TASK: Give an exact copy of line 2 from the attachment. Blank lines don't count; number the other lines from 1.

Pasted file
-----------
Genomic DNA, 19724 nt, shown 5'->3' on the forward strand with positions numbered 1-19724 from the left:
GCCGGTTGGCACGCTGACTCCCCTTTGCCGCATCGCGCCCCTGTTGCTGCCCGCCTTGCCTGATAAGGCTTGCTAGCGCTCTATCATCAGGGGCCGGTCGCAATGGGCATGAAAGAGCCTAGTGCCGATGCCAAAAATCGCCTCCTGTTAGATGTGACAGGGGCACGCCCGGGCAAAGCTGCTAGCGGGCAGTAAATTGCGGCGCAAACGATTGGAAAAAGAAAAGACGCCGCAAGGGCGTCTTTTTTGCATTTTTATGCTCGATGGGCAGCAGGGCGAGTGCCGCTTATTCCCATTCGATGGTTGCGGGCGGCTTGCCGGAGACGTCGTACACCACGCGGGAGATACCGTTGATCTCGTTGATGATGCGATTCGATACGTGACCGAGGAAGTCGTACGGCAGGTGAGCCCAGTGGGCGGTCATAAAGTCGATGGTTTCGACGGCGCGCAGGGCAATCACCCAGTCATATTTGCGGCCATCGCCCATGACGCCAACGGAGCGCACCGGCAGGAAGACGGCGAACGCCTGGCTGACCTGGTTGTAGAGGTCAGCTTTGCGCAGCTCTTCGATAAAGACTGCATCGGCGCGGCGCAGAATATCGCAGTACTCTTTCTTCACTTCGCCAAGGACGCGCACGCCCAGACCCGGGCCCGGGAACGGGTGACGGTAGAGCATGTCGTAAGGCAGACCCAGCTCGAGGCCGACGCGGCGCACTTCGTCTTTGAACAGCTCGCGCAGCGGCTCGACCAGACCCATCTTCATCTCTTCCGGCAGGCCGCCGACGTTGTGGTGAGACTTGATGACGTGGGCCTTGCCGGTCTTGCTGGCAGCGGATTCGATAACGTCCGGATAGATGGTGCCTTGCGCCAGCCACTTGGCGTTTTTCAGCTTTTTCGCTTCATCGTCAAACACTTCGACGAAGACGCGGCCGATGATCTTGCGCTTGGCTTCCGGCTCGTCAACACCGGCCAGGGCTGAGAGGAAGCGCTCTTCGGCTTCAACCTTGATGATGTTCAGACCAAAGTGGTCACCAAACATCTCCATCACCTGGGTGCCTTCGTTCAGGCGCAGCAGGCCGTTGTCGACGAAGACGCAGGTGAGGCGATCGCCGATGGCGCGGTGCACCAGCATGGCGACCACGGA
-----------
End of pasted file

GCCGGTTGGCACGCTGACTCCCCTTTGCCGCATCGCGCCCCTGTTGCTGCCCGCCTTGCCTGATAAGGCTTGCTAGCGCTCTATCATCAGGGGCCGGTCGCAATGGGCATGAAAGAGCCTAGTGCCGATGCCAAAAATCGCCTCCTGTTAGATGTGACAGGGGCACGCCCGGGCAAAGCTGCTAGCGGGCAGTAAATTGCGGCGCAAACGATTGGAAAAAGAAAAGACGCCGCAAGGGCGTCTTTTTTGCATTTTTATGCTCGATGGGCAGCAGGGCGAGTGCCGCTTATTCCCATTCGATGGTTGCGGGCGGCTTGCCGGAGACGTCGTACACCACGCGGGAGATACCGTTGATCTCGTTGATGATGCGATTCGATACGTGACCGAGGAAGTCGTACGGCAGGTGAGCCCAGTGGGCGGTCATAAAGTCGATGGTTTCGACGGCGCGCAGGGCAATCACCCAGTCATATTTGCGGCCATCGCCCATGACGCCAACGGAGCGCACCGGCAGGAAGACGGCGAACGCCTGGCTGACCTGGTTGTAGAGGTCAGCTTTGCGCAGCTCTTCGATAAAGACTGCATCGGCGCGGCGCAGAATATCGCAGTACTCTTTCTTCACTTCGCCAAGGACGCGCACGCCCAGACCCGGGCCCGGGAACGGGTGACGGTAGAGCATGTCGTAAGGCAGACCCAGCTCGAGGCCGACGCGGCGCACTTCGTCTTTGAACAGCTCGCGCAGCGGCTCGACCAGACCCATCTTCATCTCTTCCGGCAGGCCGCCGACGTTGTGGTGAGACTTGATGACGTGGGCCTTGCCGGTCTTGCTGGCAGCGGATTCGATAACGTCCGGATAGATGGTGCCTTGCGCCAGCCACTTGGCGTTTTTCAGCTTTTTCGCTTCATCGTCAAACACTTCGACGAAGACGCGGCCGATGATCTTGCGCTTGGCTTCCGGCTCGTCAACACCGGCCAGGGCTGAGAGGAAGCGCTCTTCGGCTTCAACCTTGATGATGTTCAGACCAAAGTGGTCACCAAACATCTCCATCACCTGGGTGCCTTCGTTCAGGCGCAGCAGGCCGTTGTCGACGAAGACGCAGGTGAGGCGATCGCCGATGGCGCGGTGCACCAGCATGGCGACCACGGA